Even here within the city I can see plenty of stars, sometimes meteors and planets. Often the moon lights my way, giving me a moon shadow. Sometimes I walk in the rain and during the winter there can be snow on the ground or falling. It is not as dark out when there is snow on the ground to reflect light from the night sky and streetlamps. It is especially bright when there is a near-full moon. Snow falling is always beautiful, quiet and peaceful as long as there is no wind blowing it into my face.

There are also wildlife encounters at night. Besides the natural area along the trail, when I reach the farthest point from home I am within a mile of several large lakes and the Cache la Poudre river. Often there are owls hooting, usually more than one calling back and forth. Sometimes I hear a pack of coyotes howling in the distance. Especially during winter, I hear Canadian geese honking every night, both from where they are spending the night on lakes and often flying overhead although they are seldom visible when flying at night. One memorable night I was walking with Cathy along the trail with the neighborhood townhouses on our right and the open area on our left. Suddenly a red fox came running out from between the townhouses, crossing our path and entering the open space carrying a rabbit in its jaws. That summer we often saw a red fox and the kits she was raising in the open space.

On rare occasions there is a little excitement. One night I was walking on the trail next to the townhouses when I came across a bicycle lying next to the path with a flashing headlight and nobody around. It was a dark night and off to the right, the ground drops off into a water retention hollow before rising up again and then dropping off into the creek. I didn’t see anyone but it was too dark to see if there might be someone injured down in the ditch. I jogged home, told my wife what I had seen and grabbed a flashlight to check the ditch. I couldn’t find anyone and continued walking down the trail. Near the spot where I turned around, there was another bike lying beside the trail. On the way back the bike with the flashing light was still there.

As I neared home, I could hear someone yelling. My neighbor and his girlfriend were in the driveway between his garage and mine. My wife had heard all the fuss and had come outside to see what was up. Someone had stolen three bicycles out of my neighbor’s garage and he was very angry. I told him what I had seen and all four of us took off down the trail. Sure enough, that was one of his bikes flashing next to the trail.  We continued down the path, searching both sides of the trail with my flashlight until we came to the second bike. We never found the third bike which he said was the most valuable one. Later that night he called the police and filed a report although that bike was never recovered.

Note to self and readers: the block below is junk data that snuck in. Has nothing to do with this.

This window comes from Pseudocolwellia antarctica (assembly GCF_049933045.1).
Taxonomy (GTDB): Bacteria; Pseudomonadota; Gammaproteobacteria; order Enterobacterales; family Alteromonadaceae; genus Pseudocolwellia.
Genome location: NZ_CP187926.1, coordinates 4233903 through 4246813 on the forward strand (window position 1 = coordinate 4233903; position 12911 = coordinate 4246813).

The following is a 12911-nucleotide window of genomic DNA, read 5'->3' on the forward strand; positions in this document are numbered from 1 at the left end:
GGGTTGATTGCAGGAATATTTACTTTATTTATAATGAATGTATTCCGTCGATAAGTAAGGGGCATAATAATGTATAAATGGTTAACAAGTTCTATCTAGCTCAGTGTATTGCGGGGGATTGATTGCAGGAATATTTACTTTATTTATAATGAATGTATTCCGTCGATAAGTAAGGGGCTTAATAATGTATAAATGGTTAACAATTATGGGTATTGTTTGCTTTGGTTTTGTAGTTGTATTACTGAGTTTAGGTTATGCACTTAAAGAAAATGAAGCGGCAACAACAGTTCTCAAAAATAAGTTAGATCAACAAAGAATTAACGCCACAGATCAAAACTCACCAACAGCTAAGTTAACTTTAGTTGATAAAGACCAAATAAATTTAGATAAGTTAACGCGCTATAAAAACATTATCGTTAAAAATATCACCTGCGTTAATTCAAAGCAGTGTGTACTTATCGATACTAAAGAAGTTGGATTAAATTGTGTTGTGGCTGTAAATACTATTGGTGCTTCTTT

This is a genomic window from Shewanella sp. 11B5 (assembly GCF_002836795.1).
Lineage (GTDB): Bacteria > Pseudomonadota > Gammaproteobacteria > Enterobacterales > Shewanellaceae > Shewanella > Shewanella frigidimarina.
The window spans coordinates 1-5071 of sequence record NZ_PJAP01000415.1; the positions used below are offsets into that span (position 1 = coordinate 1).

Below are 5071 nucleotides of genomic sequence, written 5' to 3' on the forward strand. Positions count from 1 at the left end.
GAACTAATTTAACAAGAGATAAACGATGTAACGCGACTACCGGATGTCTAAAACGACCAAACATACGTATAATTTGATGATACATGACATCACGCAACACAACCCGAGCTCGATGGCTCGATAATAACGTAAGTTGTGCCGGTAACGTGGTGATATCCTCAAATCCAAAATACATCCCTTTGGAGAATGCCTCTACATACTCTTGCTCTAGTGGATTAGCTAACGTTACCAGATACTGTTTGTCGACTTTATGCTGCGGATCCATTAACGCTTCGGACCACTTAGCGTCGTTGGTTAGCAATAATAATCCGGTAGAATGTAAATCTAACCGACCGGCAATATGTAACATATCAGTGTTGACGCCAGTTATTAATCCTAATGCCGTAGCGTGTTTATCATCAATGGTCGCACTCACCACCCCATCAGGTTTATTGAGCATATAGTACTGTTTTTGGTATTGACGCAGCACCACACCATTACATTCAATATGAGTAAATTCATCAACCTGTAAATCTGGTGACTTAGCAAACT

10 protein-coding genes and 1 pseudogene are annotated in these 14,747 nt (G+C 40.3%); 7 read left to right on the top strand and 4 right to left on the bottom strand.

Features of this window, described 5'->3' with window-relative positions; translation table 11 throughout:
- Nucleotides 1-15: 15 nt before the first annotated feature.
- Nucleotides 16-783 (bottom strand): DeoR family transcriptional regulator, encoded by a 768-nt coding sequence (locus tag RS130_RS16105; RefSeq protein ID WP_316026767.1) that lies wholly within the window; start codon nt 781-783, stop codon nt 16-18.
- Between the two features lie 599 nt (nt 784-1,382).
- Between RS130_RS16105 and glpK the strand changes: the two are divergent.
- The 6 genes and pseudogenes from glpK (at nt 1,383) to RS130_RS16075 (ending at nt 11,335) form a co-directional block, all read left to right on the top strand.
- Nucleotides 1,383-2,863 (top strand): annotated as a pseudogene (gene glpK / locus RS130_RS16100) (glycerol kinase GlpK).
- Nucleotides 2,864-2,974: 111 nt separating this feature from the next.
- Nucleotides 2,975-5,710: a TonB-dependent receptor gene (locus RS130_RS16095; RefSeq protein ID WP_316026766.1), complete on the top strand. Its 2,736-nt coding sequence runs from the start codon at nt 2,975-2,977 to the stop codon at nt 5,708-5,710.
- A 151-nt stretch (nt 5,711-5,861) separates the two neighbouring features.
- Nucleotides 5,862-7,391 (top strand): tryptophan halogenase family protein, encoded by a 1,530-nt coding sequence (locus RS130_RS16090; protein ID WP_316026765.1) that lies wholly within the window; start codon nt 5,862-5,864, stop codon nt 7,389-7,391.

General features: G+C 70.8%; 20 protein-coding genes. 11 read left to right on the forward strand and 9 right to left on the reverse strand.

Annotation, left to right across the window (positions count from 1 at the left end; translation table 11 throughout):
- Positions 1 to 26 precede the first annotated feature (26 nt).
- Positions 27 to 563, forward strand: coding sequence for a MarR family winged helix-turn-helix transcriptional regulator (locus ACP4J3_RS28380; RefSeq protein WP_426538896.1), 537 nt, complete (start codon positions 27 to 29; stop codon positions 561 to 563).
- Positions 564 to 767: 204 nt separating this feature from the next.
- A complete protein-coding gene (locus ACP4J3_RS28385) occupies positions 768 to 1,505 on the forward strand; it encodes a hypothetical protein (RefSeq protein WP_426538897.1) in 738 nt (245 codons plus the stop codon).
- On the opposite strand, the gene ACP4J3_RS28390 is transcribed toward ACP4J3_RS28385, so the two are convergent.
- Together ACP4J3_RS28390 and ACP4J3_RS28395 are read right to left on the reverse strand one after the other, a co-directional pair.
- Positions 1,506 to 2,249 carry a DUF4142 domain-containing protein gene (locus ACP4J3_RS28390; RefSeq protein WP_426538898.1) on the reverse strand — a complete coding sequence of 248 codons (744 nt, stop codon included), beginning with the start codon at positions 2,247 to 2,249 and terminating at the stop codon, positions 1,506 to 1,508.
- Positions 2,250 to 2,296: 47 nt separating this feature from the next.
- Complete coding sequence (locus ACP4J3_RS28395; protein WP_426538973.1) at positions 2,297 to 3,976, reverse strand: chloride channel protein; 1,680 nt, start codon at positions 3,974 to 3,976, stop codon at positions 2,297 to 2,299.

A few weeks later, I was on my nightly walk when I reached a point where sometimes I turn around or have to cross a road and a bridge over the creek to continue along the trail. There was a police car parked on the bridge. Another patrol car pulled up and the officer got out. I decided to turn around and head back when the two officers, flashlights in hand started rapidly following me down the path. I stopped to wait and see what they wanted. One of the officers was the one who responded to my neighbor’s call about the bicycles and knew I often did late night walks.  Apparently, someone had called in a complaint, claiming they heard a loud noise that sounded like a gunshot. They asked if I had heard anything. I hadn’t and they turned around to go back to their patrol cars.

Most nights it is a quiet, peaceful walk that relaxes me just before bed. I especially enjoy the summer nights when I walk hand in hand with my wife. Those nights are also quiet and peaceful as we seldom talk, just enjoying the night air, beautiful sky and each others company.

 

Summer of Salads

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Burgundy kale, garlic chive flowers and peppers.